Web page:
In many ways, Steven Spielberg is to the movie world what Walter Cronkite was to the news world. That said, Deadline’s report that the former will soon direct a movie about the latter seems to make all the sense in the world.
Spielberg has reportedly teamed up with Bridge of Spies writer Matt Charman and producer Marc Platt for the project, which is still in its very early stages. The plot of the film will focus on the role Cronkite played in swaying public opinion during the Vietnam War, and will be more tightly focused than the broad, sweeping biopics we’re so used to seeing.
It’s important to remember that no one has signed on the dotted line just yet, but this idea seems to have Spielberg written all over it. We’ll have to hope the director can squeeze it into a busy schedule that already includes Indiana Jones 5, Ready Player One, and The Kidnapping of Edgardo Mortara. On top of his directing slate, Spielberg is always producing about a dozen projects at a time and he has at least that many on tap right now.
For the uninitiated, Walter Cronkite was an anchor for the CBS Evening News who was known as the “most trusted man in America.” His influence on public opinion was so pronounced that, when he began to have misgivings about the Vietnam War effort, President Lyndon B. Johnson reportedly said, “If I’ve lost Cronkite, I’ve lost Middle America.”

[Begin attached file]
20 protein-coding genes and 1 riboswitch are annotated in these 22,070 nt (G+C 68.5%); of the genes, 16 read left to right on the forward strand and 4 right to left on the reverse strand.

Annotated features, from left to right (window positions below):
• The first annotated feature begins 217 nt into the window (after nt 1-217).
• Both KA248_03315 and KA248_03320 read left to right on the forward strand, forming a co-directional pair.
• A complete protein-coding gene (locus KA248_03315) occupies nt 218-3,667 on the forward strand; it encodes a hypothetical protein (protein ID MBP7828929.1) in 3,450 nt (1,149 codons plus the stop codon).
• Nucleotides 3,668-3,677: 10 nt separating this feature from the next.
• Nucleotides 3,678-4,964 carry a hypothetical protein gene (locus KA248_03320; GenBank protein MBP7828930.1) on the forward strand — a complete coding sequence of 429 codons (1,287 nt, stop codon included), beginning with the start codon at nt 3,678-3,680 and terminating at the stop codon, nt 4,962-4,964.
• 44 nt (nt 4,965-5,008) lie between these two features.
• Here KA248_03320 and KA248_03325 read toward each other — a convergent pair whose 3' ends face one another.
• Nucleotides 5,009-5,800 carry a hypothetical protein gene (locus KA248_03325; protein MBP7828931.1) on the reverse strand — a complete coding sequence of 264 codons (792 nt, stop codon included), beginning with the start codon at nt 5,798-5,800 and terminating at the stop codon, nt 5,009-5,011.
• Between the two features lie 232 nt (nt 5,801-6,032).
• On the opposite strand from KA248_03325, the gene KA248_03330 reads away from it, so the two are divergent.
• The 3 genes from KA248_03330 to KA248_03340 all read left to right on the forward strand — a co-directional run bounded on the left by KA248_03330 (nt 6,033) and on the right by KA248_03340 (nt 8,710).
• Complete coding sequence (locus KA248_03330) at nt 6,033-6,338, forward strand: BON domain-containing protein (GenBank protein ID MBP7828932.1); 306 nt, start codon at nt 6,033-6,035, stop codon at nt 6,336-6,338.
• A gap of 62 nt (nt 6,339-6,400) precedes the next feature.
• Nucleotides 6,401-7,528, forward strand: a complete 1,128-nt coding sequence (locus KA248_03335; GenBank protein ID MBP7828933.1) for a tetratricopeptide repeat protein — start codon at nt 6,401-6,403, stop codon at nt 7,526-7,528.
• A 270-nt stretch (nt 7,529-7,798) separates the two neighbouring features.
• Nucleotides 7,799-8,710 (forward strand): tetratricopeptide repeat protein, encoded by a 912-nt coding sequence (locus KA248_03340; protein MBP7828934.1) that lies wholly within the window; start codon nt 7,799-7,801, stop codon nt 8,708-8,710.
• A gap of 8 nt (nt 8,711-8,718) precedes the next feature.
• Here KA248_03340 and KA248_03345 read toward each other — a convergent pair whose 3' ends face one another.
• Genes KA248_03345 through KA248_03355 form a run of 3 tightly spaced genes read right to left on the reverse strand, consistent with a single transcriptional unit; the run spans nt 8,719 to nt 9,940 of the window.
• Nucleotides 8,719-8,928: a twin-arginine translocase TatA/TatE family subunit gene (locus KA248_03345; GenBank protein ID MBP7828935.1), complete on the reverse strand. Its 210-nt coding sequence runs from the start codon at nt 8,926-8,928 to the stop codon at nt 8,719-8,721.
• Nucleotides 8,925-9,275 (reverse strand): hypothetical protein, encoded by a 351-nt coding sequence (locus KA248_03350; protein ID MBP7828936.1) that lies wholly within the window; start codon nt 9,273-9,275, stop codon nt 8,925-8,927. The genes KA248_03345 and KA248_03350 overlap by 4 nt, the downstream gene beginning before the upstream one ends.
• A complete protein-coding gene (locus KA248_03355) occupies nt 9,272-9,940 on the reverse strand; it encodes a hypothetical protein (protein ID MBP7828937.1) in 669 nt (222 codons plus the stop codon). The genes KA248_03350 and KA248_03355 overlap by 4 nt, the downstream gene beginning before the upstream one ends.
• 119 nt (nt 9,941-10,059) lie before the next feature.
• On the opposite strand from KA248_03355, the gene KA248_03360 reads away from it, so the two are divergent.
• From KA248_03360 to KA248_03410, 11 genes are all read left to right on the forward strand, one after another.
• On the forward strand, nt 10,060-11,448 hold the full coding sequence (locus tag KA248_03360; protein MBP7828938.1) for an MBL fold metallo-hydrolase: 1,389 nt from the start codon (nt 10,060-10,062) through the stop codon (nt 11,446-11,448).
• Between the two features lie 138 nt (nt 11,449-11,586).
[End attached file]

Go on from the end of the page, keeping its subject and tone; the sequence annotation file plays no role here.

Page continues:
No word yet on who might star in the film or when it might be released, but stay tuned and we’ll keep you updated as news breaks.
In the meantime, you can catch the Spielberg-directed BFG on July 1. The Kidnapping of Edgardo Mortara and Ready Player One are due out in 2017 and 2018, respectively.
As for Cronkite, his final sign off is embedded above — “And that’s the way it is.”
- Here’s every Xbox One X Enhanced game that supports 4K resolution
- Start your fitness journey with the best Fitbit deals for March 2018
- The 20 best iPhone SE cases to keep your phone looking like new
- Xbox One S vs. Xbox One X: Is the costly upgrade worth the money?
- Our top 5 portable projector deals let you enjoy big-screen video without a TV